Don’t we realize this is a power grab, a way for politicians to stay in office. Those calling the rest of us stupid do so to reap the rewards of being on the good side of the powerful. If the motives were pure, women’s lib would be supportive of all women who are successful, no matter what their political persuasion. Ask Sarah Palin if this is true. African-Americans like Allen West and Condoleezza Rice would be applauded, not called “Uncle Toms,” if progressives were really interested in the equality of all races.

I don’t know about you, but I don’t want to use the curlicue lightbulbs that require a Hasmat crew to clean up the toxins if one breaks. I don’t drink sodas very often, but if I want a Coke, I don’t want some bureaucrat telling me how much I can have. I don’t want a bureaucracy making decisions about my health care; I’ve seen how well that works when I go to the Post Office. If solar power is effective and efficient, the market place will produce it, just like it did the incandescent light bulb or computer or steam engine or cotton gin or iPhone.

Wake up, America. If we continue to allow our liberties to be usurped by this crowd, maybe we are stupid.

Separation of Church and State

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The term “separation of church and state” is bandied about today as if it were a vital part of the U. S. Constitution. Not only is it nowhere to be found in that document, but the phrase has come to mean the exact opposite of its original intent. “Separation of church and state” has been used to systematically dismantle our  Constitutional rights granted by the First Amendment.

Joseph Goebbels, Adolph Hitler’s Minister of Enlightenment and Propaganda, said, “If you tell a lie long enough, people will eventually start to believe it.” He also stated, “The essence of propaganda consists in winning people over to an idea so sincerely, so vitally, that in the end they succumb to it utterly and can never escape it.” I’m afraid that has happened in this case.

So what is in the Constitution?  The First Amendment states:  “Congress shall make no law respecting an establishment of religion, or prohibiting the free exercise thereof.” Therefore, Congress is prohibited from establishing a state-controlled religion or denomination like the one the Pilgrims fled in coming to America. In England the king was head of the church, as well as the government, so he could punish those who violated the religious edicts he imposed. Our founders envisioned a country where Christians could practice their religion freely as long as they respected the rights of others to freely practice theirs.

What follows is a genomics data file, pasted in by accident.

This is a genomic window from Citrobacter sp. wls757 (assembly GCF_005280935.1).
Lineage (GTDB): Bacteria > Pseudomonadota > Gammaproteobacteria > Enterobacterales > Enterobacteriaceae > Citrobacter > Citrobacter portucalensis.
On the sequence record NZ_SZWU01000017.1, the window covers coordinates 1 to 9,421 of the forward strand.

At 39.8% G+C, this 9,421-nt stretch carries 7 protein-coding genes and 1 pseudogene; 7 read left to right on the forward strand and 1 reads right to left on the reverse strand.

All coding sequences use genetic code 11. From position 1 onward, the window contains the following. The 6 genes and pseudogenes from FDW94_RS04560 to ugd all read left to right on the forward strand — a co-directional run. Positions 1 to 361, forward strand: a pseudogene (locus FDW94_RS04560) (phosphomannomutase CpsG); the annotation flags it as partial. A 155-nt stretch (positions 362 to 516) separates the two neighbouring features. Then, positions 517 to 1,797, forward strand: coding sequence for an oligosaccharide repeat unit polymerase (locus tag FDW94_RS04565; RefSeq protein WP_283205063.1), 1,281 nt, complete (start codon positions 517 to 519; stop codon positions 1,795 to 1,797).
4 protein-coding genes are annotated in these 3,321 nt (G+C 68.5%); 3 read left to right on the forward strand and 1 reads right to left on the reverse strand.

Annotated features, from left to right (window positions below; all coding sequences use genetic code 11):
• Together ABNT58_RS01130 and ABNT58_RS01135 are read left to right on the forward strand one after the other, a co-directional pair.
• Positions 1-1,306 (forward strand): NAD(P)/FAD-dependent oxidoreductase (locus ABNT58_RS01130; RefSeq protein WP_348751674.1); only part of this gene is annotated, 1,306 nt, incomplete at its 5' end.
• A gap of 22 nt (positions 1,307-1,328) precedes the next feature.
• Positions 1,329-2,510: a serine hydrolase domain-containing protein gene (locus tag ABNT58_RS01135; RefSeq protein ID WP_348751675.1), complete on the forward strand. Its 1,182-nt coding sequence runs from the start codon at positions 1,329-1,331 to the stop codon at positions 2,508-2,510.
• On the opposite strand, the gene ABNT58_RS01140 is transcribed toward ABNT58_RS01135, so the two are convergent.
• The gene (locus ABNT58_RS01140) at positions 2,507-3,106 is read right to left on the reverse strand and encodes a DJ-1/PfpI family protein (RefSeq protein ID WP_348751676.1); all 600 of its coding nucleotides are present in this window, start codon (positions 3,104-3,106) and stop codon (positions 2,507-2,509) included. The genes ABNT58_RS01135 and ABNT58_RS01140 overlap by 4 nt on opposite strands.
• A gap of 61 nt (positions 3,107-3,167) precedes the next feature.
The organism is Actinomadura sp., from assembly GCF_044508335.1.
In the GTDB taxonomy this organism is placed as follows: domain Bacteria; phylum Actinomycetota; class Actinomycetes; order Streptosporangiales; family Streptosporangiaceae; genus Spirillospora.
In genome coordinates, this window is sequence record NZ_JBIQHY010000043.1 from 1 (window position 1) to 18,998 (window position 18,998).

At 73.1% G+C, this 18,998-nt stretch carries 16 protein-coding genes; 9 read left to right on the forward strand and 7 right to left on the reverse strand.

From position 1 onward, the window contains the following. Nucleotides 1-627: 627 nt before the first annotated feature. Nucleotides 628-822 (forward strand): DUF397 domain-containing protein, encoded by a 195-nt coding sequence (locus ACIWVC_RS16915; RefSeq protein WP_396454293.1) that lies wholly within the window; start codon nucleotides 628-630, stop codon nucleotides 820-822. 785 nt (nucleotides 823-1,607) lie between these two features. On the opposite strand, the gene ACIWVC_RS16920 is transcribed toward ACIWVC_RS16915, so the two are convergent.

The phrase “separation of church and state” was penned by Thomas Jefferson in a letter to the Baptists of Danbury, Connecticut. In 1801, the Baptists, concerned that the First Amendment would not go far enough to protect their religious liberty, wrote a letter to President Thomas Jefferson. He replied that the First Amendment “created a wall of separation between the church and state” so the federal government would not be able to infringe on their rights to practice their religious beliefs.  View the letters here.

Two days after he wrote the reply, President Jefferson rode his horse down Pennsylvania Avenue to church, as was his usual practice.   By the way, the church he attended was held in the United States Capitol Building. Obviously, the framers of this republic saw no problem with Christian worship in a government building.

Although Thomas Jefferson may have been one of the least religious among our founding fathers, he knew the importance of a moral, educated society in the proper functioning of the government he had been instrumental in forming. He knew that Christianity provided the self-control that is necessary in a free society.  He had seen God’s Providence in the birthing of this nation, one founded on Christian principles.

I don’t think he would’ve been very happy about the use of his words today.